Josiah Spode founded his Spode pottery around 1770 at Stroke-on-Trent in Staffordshire. Even before Spode arrived, this area was well known as “The Potteries,” one of Britain’s most important districts for the production of porcelain.

In 1785, Spode began producing its line of blue-on-pearl china, which was to become its first success thanks to the skill of designer Thomas Minton in the early 1790s. Spode’s pieces were distinctive for the depth and richness of their blue color—the pottery refined its own cobalt to achieve the effect. This blue-and-white china remained one of Spode’s most distinctive products for decades to come, though Spode also produced a variety of unglazed lines, including basalts, redwares, and canewares.

When Josiah Spode passed away, his son, Josiah Spode II, took over the business in 1797. Spode II continued the research his father had begun into bone-ash porcelain. Potteries had experimented with adding burnt animal bone to their porcelain for a few decades, but Spode II perfected the proportions of this mix between 1797 and 1798.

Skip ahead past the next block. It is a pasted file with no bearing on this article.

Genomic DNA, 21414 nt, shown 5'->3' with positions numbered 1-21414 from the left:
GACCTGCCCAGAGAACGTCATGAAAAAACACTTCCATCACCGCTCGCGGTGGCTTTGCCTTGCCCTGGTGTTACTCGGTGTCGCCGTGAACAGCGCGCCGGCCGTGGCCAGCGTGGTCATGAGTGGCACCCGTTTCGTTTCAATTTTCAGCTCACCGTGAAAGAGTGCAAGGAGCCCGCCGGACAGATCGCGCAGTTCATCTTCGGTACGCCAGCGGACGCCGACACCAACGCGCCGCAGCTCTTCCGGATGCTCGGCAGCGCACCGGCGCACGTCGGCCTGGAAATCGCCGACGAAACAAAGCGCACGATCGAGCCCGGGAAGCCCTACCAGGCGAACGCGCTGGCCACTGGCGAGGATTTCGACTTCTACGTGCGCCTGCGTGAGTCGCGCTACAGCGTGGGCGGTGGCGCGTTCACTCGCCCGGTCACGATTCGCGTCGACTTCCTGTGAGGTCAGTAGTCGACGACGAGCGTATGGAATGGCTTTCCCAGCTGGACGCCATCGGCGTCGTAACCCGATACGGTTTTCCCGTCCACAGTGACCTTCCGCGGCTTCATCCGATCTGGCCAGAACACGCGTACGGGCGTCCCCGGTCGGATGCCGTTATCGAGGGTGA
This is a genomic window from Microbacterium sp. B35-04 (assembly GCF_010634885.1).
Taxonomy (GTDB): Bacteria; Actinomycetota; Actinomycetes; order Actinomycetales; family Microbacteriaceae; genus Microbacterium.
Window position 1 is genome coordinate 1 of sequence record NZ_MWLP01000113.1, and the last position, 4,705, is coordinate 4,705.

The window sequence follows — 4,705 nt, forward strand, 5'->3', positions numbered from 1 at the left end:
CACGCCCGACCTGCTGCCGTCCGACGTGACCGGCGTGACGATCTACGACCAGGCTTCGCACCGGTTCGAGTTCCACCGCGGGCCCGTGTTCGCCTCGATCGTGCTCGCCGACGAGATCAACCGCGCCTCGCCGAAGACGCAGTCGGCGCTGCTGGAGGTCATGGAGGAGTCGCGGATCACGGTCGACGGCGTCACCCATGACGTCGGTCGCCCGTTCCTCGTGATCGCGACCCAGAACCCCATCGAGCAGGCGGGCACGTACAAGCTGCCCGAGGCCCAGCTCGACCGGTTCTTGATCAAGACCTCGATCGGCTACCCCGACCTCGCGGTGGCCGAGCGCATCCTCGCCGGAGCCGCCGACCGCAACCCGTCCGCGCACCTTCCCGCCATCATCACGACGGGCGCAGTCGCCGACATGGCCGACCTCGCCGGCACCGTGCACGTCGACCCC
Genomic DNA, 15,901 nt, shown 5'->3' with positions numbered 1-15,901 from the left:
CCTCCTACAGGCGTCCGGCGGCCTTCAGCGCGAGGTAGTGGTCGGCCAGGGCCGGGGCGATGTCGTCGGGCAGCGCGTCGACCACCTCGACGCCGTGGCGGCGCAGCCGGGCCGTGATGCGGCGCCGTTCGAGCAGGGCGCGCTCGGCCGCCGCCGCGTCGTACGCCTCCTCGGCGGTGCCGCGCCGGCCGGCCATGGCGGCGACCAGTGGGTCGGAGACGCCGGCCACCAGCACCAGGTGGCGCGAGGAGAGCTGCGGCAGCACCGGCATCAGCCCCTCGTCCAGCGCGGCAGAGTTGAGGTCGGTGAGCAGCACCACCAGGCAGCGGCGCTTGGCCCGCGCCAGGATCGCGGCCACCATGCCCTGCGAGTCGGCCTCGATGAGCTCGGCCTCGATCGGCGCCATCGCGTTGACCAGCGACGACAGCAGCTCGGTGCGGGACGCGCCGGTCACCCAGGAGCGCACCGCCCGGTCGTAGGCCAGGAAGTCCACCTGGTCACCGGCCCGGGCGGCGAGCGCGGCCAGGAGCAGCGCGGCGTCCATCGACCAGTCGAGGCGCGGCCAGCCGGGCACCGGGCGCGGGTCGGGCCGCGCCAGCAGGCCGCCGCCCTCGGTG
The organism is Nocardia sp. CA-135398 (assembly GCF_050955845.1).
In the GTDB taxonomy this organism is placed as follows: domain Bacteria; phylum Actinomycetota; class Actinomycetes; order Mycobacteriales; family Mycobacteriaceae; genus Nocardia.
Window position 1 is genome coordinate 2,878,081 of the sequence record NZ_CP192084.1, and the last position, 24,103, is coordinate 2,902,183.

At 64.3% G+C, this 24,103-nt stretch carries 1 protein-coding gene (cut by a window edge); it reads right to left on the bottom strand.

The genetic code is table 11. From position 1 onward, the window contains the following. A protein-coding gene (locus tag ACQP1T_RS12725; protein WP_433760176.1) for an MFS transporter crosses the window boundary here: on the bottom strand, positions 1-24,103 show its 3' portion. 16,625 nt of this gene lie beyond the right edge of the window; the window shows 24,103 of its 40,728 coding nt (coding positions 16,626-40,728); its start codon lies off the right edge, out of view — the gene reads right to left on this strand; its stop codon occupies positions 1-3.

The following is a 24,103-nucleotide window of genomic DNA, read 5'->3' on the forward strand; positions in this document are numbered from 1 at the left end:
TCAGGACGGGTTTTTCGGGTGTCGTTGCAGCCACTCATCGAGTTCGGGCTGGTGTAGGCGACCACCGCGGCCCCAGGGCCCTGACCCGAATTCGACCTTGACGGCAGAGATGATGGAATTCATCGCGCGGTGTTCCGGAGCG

A mix of between 33 and 50 percent burnt animal bone, plus equal amounts of feldspar and quartz, yielded porcelain that was extremely white, strong, cheap to produce, and translucent. This bone-ash, or soft-paste, porcelain soon spread to other British potteries, giving England the boost it needed to stay competitive in the international market. By 1820, Spode’s approach to porcelain became the standard formula for bone china. Spode’s porcelain pieces often featured elaborate painted decorations, sometimes with exotic or foreign characters in novel scenes.